Making Useful Websites: Getting First-time Visitors to Come Back
Whether it is to shop online, to book a plane ticket, to check movie
schedules, or to pinpoint your current location via GPS, the Internet has
become a one-stop shop for almost all the needs for daily activities –
and then some.
And yet, despite all functionality many websites offer, there are still a
huge number of websites that simply do nothing but take up space,
particularly on a SERP or search engine results page. What happens is
that even with the most stringent of filters employed by powerful search
engines, Internet users still need to wade through websites that are
practically dead – dead because they offer no real information and are
But should it necessarily be that way? Do functional and effective
websites come into being by simply throwing money at it? Does it mean
that small companies cannot produce useful and practical websites? The
answer to all three questions is a resounding NO.
With just a little bit more effort, small websites can offer just as much
information, if not more, than the high profile websites maintained by
media giants and conglomerates. And it doesn’t necessarily entail needing
to break the bank.
There is a fundamental rule in designing websites and that is Content is
the number 1 consideration.
You could spend a fortune on producing glitzy and flashy animation and
special effects, but if your target user is not getting anything useful
from the site, then all the bells and whistle will be for nothing.
Remember that the Internet paved the way for the Information Highway and
as such, content – useful content – is the heart of this medium.
Just what constitutes useful content?
When you first set out to create your website, you had to think about
your target user. These vary with the kind of audience you wish to reach.
Some target young people, others go for the yuppies, still there are
others who wish to cater to household moms and dads. There is practically
a market for everything. It’s simply a matter of identifying what to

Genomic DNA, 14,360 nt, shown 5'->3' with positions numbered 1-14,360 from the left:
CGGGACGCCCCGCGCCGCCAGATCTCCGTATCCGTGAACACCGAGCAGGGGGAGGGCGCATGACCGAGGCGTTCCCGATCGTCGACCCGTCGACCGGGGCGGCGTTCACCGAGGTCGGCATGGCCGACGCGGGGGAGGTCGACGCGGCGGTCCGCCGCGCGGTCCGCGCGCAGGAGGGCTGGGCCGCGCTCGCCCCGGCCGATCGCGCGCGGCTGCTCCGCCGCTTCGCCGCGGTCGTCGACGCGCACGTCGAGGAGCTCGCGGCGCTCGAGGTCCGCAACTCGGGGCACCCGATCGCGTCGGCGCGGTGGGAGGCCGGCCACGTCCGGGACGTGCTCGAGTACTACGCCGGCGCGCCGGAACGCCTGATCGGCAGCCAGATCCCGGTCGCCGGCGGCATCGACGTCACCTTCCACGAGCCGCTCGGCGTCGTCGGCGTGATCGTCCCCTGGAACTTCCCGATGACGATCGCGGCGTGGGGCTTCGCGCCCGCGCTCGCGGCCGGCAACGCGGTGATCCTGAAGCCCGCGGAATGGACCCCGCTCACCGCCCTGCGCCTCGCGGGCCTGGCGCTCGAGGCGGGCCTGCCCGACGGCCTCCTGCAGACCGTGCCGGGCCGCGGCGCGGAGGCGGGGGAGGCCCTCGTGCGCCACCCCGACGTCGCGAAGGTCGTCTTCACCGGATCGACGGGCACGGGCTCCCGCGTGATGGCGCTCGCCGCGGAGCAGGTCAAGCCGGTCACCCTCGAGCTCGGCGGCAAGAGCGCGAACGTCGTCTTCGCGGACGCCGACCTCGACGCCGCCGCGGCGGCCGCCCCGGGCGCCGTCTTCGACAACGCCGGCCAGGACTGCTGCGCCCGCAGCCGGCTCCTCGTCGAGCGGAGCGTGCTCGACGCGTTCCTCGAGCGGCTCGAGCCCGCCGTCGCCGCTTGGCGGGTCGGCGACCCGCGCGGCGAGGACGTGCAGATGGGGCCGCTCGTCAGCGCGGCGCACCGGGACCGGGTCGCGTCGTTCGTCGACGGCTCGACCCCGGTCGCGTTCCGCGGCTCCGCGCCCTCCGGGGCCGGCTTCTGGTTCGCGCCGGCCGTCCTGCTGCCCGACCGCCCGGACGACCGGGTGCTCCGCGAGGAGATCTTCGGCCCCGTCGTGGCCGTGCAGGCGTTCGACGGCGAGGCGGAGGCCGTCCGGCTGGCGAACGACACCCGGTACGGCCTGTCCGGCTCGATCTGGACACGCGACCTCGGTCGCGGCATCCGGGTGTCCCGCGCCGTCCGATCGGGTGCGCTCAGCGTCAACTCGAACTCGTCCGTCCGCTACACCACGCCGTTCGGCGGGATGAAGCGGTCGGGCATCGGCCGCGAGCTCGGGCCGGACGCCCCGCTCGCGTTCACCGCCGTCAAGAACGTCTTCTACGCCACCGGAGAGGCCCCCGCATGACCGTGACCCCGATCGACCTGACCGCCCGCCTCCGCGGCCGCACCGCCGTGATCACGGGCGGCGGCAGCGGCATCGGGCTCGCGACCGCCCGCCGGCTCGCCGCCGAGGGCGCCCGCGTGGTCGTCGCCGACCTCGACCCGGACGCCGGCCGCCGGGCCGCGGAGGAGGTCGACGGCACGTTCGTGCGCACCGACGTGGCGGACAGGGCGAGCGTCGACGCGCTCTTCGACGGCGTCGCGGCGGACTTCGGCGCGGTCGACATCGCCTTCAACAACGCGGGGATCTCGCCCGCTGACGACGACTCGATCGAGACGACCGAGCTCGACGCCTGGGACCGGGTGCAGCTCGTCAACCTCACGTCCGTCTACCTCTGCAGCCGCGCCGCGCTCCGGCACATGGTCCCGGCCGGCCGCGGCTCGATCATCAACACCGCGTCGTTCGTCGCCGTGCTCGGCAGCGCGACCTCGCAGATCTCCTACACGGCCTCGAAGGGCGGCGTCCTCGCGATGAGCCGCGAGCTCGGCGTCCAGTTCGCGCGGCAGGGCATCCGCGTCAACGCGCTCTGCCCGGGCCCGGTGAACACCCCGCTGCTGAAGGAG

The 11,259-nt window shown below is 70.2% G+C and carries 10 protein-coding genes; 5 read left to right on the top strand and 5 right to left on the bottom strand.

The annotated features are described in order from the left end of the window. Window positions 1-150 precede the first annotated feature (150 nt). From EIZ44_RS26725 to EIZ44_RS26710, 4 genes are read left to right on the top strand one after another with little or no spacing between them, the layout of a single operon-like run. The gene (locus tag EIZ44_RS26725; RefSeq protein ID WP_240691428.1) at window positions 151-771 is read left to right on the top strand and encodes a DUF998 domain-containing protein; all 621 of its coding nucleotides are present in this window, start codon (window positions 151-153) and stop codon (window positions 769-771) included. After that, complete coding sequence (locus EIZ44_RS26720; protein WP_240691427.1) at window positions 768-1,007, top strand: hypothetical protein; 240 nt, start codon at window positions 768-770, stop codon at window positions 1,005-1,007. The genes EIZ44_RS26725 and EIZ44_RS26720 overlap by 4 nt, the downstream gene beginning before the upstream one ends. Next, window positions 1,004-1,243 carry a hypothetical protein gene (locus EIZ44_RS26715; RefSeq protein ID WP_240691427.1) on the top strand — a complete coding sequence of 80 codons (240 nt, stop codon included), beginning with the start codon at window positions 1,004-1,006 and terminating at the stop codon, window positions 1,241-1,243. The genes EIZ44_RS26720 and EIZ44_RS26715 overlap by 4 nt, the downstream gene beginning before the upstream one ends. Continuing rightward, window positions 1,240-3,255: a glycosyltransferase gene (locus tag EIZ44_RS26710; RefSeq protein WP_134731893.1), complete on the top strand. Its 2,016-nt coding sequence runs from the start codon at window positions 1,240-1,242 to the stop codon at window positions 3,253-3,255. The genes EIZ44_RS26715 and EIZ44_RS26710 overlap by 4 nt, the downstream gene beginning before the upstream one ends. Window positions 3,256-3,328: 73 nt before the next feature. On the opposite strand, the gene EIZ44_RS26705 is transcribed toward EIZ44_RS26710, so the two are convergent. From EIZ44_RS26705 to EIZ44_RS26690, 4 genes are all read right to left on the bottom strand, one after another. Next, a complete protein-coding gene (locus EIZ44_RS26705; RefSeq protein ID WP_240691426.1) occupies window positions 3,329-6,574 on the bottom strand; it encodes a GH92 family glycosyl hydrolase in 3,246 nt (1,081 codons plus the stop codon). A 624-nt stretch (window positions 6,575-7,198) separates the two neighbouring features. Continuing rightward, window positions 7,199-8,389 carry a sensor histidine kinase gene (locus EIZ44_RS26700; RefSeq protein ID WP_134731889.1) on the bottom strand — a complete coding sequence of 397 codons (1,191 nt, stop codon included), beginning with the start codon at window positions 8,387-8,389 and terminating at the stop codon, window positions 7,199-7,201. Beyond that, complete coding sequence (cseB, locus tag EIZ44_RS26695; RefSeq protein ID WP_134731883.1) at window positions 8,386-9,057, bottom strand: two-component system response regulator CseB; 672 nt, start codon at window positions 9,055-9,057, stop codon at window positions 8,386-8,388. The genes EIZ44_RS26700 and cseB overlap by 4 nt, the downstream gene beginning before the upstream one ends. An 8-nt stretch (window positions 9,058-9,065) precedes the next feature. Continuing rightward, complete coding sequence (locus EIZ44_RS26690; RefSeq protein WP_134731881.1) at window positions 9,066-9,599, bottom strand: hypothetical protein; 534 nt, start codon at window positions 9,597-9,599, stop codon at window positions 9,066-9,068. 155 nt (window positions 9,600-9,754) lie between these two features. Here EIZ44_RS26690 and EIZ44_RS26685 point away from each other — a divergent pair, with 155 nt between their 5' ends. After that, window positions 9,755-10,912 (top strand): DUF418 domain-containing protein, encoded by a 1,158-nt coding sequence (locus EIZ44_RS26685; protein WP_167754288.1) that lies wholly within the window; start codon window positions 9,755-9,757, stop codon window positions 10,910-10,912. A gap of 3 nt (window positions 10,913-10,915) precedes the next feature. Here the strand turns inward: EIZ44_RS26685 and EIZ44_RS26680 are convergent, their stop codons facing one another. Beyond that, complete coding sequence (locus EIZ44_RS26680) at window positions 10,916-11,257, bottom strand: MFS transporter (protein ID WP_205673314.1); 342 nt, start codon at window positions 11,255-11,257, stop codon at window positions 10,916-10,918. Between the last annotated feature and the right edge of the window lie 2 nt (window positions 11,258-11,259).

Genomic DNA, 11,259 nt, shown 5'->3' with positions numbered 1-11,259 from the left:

present to whom.
Focus on Your Target Audience
And this is where you need to do your homework: You need to focus on your
target audience and determine what kind of information and content
material will capture and sustain their interest.
For example, if your target audience is women in their early retirement
years, then you should probably be creating and posting content that has
to do with hobbies taken up by your target market, which could be garden,
golf, or maybe even both. The same applies to young teenagers if that is
your target. You will most likely need to gather content about teenaged
stars, fashion tips, sports news and / or the like.
Identify Your Website’s Goals
What should your target audience get out of visiting your website? This
is the core question you need to ask to determine a website’s usability.
Will it be able to answer or given solutions to problems commonly faced
by your audience? The answer you should strive for that question is a big
Sourcing Your Materials
Now that you have an idea what you want to give your website’s target
audience, you need to find legitimate and reliable sources of the content
you wish to present.
Of course nothing beats writing and producing the material yourself, or
hiring someone to do it, because you can claim the material is uniquely
yours and you do not need to worry about copyright issues. However,
should you be unable to spare the resources of producing your own website
content, there are still solutions around that.
The Internet is full of articles written by people of varied expertise,
which very likely include your website’s line of interest. And the best
part of it is that, very often, these articles can be published on other
websites (including yours!) for free. The small trade-off is simply
including the writer’s name and credentials before or after the article.
In addition to informative (and free) articles, there are all sorts of
mini-programs (usually Java-based) that come in the form of games,
quotation estimators, body fat counters, weather report update, etc.
The idea is to give your target user more tools to use that will help
them with what they need to accomplish on and with your website. Once
again, you have the option of programming these yourself and making it
available on your website, or you can copy a code from a third-party
programmer and integrate it with your own website’s code. Very often the
only trade off again is reference to the creator – which is only just
right. Other more interactive elements such as surveys, quizzes and the
like may be enjoyed and appreciated by your audience (especially if
prizes are available afterwards).
In providing useful content for your website’s target audience, you may
not have to look very far or to pay prohibitive professional fees. All it
takes is an attentive mind to what your audience wants and needs and the
patience and resourcefulness of looking around and assessing what options
are out there. Once you’ve got those down pat, it simply a matter of time
when visitors will come by regularly and repeatedly because your site
offers current and useful information.